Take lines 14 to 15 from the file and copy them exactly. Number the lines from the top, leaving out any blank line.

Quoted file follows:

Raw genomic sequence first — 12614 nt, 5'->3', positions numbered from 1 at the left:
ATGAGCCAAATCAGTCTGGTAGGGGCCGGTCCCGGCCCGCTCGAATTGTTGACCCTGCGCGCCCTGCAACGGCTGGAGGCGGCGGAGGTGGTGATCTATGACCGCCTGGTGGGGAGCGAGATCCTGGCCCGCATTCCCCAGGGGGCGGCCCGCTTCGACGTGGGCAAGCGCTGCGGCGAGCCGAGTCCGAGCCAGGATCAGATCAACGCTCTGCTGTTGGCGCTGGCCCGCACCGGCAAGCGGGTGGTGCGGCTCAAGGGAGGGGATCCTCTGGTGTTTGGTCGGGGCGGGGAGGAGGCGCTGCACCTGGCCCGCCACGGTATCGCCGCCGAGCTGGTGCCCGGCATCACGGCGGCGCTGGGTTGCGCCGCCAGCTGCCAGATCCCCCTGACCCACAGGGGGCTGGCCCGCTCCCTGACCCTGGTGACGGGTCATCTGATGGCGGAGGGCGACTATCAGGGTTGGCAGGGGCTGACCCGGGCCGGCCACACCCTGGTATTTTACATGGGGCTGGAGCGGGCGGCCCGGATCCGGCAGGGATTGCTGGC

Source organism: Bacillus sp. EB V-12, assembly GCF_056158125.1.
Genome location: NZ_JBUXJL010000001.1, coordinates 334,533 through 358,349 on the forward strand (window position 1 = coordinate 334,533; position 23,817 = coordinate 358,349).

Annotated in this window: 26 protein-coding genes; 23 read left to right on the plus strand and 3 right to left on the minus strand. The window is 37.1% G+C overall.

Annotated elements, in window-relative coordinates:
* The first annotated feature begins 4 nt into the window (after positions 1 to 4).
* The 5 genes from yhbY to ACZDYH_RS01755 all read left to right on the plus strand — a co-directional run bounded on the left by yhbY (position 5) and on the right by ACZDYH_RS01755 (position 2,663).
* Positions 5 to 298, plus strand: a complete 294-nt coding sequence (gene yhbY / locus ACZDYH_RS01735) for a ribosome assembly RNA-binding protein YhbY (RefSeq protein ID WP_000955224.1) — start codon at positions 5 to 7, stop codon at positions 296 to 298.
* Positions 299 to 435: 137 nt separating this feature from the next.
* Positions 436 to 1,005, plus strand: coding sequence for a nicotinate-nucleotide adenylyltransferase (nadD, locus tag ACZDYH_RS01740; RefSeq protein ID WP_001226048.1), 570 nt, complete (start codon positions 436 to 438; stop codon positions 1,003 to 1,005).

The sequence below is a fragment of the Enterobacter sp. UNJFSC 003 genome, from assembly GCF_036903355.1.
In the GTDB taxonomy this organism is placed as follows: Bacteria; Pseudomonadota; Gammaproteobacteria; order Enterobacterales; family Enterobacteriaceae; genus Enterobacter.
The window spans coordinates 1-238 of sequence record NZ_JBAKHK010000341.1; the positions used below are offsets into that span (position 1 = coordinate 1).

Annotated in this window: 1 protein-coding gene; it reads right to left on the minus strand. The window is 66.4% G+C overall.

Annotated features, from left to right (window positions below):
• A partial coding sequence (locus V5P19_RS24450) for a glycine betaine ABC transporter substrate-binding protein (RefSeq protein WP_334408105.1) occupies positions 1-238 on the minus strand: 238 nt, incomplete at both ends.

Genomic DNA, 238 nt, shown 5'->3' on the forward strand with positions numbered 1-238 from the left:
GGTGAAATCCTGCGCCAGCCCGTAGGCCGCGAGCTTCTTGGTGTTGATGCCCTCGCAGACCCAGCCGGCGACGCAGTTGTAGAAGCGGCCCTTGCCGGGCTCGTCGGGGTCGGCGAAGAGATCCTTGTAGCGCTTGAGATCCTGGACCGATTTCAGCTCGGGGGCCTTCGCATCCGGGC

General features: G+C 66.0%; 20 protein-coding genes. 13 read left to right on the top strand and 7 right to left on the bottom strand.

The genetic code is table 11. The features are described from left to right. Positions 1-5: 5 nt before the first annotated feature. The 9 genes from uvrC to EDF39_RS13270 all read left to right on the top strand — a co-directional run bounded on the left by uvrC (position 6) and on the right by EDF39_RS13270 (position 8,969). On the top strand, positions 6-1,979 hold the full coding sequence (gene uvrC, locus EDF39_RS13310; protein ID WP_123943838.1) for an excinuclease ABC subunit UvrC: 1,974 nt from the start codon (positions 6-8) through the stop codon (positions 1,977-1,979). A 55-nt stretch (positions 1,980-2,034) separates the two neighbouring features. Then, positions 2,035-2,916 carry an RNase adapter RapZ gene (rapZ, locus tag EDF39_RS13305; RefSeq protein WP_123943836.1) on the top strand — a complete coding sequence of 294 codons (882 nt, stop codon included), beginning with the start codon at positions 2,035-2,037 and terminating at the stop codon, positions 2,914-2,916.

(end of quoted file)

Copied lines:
The window spans coordinates 1-238 of sequence record NZ_JBAKHK010000341.1; the positions used below are offsets into that span (position 1 = coordinate 1).

Annotated in this window: 1 protein-coding gene; it reads right to left on the minus strand. The window is 66.4% G+C overall.